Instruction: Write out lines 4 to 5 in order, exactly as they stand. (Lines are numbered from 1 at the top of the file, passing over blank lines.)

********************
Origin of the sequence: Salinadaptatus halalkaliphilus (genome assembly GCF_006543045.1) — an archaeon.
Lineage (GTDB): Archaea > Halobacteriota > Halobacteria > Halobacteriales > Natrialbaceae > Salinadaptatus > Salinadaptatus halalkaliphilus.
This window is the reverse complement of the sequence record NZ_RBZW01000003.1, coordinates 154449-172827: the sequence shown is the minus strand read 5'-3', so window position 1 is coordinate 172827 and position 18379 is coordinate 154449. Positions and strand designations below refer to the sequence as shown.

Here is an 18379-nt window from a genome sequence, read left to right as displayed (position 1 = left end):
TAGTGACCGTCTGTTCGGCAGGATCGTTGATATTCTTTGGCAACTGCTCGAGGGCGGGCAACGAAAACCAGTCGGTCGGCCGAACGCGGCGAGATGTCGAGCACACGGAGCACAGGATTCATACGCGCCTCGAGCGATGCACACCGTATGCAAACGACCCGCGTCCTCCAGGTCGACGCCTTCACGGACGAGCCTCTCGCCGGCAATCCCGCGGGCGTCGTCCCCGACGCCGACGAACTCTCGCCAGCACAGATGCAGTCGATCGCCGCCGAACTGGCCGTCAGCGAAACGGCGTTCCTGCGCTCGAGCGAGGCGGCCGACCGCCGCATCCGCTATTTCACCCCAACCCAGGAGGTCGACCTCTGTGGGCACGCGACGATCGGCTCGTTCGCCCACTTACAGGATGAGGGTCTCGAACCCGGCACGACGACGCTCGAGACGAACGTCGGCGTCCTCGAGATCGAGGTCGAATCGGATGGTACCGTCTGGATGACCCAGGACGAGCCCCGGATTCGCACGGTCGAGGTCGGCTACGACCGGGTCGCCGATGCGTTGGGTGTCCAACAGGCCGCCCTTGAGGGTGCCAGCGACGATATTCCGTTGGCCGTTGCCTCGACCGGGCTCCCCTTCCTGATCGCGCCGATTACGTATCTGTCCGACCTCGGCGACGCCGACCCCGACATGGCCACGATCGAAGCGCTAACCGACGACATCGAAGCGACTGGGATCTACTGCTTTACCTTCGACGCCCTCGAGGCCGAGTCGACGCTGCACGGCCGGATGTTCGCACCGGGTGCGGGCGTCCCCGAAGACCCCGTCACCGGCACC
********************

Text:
Here is an 18379-nt window from a genome sequence, read left to right as displayed (position 1 = left end):
TAGTGACCGTCTGTTCGGCAGGATCGTTGATATTCTTTGGCAACTGCTCGAGGGCGGGCAACGAAAACCAGTCGGTCGGCCGAACGCGGCGAGATGTCGAGCACACGGAGCACAGGATTCATACGCGCCTCGAGCGATGCACACCGTATGCAAACGACCCGCGTCCTCCAGGTCGACGCCTTCACGGACGAGCCTCTCGCCGGCAATCCCGCGGGCGTCGTCCCCGACGCCGACGAACTCTCGCCAGCACAGATGCAGTCGATCGCCGCCGAACTGGCCGTCAGCGAAACGGCGTTCCTGCGCTCGAGCGAGGCGGCCGACCGCCGCATCCGCTATTTCACCCCAACCCAGGAGGTCGACCTCTGTGGGCACGCGACGATCGGCTCGTTCGCCCACTTACAGGATGAGGGTCTCGAACCCGGCACGACGACGCTCGAGACGAACGTCGGCGTCCTCGAGATCGAGGTCGAATCGGATGGTACCGTCTGGATGACCCAGGACGAGCCCCGGATTCGCACGGTCGAGGTCGGCTACGACCGGGTCGCCGATGCGTTGGGTGTCCAACAGGCCGCCCTTGAGGGTGCCAGCGACGATATTCCGTTGGCCGTTGCCTCGACCGGGCTCCCCTTCCTGATCGCGCCGATTACGTATCTGTCCGACCTCGGCGACGCCGACCCCGACATGGCCACGATCGAAGCGCTAACCGACGACATCGAAGCGACTGGGATCTACTGCTTTACCTTCGACGCCCTCGAGGCCGAGTCGACGCTGCACGGCCGGATGTTCGCACCGGGTGCGGGCGTCCCCGAAGACCCCGTCACCGGCACC